A bony bump on the side of the big toe joint is known as a bunion. It is also known as hallux valgus. To begin with, a bunion would start at the side of the big toe but if not treated then it can affect the entire forefoot. Bunions can affect both feet or just one. Generally it starts with one foot then progresses to the other. Joint pain and shoes not fitting properly are the main problems people have.
Bunions develop for many reasons, usually there's more than one reason for this. Some common factors in developing this deformity are wearing ill fitting shoes, injury, hereditary, arthritis. All these things could be a cause for bunion deformity.
Bunions may be noticeable in children or may develop later on in life. Generally bunions don't cause any problems to children under the age of 7. It is common for them to develop between 20 and 30 years of age. They are more common in women usually due to wearing shoes that do not fit properly. Over the age of 60, at least 50% of women suffer from this deformity.
There are many treatments available to treat a bunion deformity, whether it is to correct it or to stop it from getting worse. The kind of treatment needed will depend on how severe the deformity is, the lifestyle of the patient and many other factors. If you think you are developing a bunion then seek advice from a Registered Podiatrist or visit your GP. You may need an assessment and x-rays before the best possible treatment for you can be established. You may need a surgical procedure to correct this deformity.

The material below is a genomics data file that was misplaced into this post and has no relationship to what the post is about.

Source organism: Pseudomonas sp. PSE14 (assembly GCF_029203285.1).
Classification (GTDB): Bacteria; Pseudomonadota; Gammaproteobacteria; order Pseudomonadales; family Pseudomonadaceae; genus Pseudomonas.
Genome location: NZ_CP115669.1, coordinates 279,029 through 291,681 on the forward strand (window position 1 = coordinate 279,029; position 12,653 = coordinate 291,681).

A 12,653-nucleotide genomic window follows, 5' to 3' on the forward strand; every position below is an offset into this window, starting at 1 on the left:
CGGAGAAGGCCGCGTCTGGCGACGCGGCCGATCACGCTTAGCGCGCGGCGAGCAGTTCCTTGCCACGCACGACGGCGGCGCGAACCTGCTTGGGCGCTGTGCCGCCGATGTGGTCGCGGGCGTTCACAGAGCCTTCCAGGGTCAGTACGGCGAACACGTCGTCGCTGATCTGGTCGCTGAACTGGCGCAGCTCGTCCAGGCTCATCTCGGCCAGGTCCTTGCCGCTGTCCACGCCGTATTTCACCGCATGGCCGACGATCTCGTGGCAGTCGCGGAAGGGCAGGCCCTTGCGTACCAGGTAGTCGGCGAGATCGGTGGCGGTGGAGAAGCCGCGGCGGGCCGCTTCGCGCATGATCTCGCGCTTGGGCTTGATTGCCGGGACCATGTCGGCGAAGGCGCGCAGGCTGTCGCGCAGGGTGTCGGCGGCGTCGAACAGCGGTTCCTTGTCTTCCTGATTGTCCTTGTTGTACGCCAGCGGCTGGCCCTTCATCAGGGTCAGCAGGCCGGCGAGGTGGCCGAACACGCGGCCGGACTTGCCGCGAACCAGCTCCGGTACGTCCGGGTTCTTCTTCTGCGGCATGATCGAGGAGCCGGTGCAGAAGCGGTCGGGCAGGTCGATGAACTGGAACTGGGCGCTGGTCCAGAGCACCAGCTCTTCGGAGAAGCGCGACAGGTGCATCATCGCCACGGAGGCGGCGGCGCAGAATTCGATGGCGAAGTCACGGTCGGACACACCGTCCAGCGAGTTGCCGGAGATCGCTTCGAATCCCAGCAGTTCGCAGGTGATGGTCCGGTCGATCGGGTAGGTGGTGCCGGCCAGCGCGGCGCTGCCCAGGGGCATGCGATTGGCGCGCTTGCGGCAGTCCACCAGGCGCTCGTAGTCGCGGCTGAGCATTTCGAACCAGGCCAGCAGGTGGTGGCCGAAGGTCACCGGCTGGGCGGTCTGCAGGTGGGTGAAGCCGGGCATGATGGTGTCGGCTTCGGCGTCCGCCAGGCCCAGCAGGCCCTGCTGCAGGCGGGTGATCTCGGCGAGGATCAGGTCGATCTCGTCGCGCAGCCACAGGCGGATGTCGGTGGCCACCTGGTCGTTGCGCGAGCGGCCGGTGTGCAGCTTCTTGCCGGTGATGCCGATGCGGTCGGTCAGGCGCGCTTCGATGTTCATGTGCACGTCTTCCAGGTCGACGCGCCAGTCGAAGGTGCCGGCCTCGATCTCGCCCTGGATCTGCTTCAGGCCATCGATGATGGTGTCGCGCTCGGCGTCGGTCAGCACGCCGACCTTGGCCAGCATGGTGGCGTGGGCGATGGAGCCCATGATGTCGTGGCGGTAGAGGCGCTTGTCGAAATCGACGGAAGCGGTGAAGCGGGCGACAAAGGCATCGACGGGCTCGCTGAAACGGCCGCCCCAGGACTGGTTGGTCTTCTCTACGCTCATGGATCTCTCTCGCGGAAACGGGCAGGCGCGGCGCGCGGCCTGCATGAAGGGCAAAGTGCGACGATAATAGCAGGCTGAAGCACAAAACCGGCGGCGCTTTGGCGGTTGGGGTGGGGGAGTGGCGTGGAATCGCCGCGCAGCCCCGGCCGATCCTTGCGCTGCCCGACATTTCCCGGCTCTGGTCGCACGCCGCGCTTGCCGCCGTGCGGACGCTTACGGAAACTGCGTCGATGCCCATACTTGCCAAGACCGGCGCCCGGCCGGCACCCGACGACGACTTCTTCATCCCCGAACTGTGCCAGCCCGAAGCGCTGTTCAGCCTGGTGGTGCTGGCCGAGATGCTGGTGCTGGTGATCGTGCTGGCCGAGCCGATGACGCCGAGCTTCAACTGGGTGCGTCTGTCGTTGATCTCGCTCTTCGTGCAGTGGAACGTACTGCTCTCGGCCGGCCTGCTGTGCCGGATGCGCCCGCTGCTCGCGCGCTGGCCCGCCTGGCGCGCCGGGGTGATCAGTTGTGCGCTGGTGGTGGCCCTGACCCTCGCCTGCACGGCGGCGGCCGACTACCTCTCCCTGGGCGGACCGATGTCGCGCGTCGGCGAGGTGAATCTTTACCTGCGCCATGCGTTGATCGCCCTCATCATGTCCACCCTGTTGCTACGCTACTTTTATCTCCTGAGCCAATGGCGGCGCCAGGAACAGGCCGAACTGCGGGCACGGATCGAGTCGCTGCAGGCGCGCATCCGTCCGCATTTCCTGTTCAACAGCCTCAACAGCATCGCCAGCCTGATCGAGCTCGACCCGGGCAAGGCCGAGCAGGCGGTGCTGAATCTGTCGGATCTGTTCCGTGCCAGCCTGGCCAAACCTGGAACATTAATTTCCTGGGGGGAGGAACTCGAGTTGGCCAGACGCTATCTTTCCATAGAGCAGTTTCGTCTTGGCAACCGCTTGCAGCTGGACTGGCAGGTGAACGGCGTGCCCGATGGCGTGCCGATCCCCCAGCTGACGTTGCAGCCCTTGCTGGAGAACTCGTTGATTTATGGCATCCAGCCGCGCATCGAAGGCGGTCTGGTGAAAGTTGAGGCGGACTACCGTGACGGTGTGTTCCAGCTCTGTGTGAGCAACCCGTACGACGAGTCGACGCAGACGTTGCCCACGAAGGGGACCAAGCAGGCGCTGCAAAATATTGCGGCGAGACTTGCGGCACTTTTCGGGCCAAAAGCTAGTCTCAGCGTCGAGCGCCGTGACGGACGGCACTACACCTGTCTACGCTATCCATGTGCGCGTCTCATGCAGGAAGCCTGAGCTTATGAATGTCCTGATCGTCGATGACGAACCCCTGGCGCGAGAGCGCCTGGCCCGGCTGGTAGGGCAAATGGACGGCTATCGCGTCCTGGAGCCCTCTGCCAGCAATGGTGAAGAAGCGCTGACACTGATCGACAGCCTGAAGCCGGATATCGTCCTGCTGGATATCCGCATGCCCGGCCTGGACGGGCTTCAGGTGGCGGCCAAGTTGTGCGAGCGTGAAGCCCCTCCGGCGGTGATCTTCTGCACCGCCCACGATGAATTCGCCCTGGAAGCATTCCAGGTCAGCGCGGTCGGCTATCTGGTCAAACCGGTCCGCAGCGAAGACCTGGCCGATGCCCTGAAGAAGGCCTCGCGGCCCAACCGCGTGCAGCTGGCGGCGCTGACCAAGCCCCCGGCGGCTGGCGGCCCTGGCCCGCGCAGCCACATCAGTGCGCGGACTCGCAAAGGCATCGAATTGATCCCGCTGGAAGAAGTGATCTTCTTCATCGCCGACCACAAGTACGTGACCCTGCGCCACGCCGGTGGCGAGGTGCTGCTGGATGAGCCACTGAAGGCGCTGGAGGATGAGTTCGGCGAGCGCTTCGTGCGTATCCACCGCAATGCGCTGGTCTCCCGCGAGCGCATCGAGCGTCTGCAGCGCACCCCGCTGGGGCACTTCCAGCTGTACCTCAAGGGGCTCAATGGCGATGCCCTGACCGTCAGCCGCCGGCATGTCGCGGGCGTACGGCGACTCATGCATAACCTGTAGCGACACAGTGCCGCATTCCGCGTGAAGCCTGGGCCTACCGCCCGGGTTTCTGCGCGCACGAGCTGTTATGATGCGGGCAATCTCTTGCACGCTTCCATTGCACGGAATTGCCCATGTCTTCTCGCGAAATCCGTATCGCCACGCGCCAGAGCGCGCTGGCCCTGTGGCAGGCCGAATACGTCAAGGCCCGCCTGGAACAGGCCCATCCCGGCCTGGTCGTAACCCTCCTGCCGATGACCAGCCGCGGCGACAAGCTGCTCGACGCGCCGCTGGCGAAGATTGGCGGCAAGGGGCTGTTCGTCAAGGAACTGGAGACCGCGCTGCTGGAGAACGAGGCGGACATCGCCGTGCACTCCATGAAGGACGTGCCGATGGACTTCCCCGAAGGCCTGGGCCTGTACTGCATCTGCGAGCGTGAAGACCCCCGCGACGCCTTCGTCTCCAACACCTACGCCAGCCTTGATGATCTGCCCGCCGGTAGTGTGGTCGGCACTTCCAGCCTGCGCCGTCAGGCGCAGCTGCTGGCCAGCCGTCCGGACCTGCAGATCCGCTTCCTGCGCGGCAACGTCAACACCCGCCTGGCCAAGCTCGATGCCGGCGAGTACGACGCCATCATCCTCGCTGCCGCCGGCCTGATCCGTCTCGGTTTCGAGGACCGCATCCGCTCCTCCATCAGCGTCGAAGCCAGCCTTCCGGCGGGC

People who suffer from this condition struggle to find shoes that fit and support the feet appropriately. It can be very uncomfortable so it is recommended to wear trainers or soft leather shoes instead. For severe deformities where the joint is irritated when wearing footwear, it may be necessary to wear wide fit shoes or have special ones made. Bespoke or orthopaedic footwear would be perfect for this.
It is common for bunions to be affected by other conditions such as corns, calluses and arthritis. The podiatrist assessing your bunion will address these issues. There are other treatments that can help to relieve symptoms:
Biomechanics: Podiatrists may use biomechanical therapy in treating other issues affecting the bunion or in slowing down the progression of the bunion. A gait scan may be part of the podiatrists assessment and an orthotic may be given to be used in your shoe.
Splints: Specialist day or night splints are worn to slow down the progression of the bunion. Your podiatrist will decide whether they are right for you. Sometimes splints are used for mobilisation,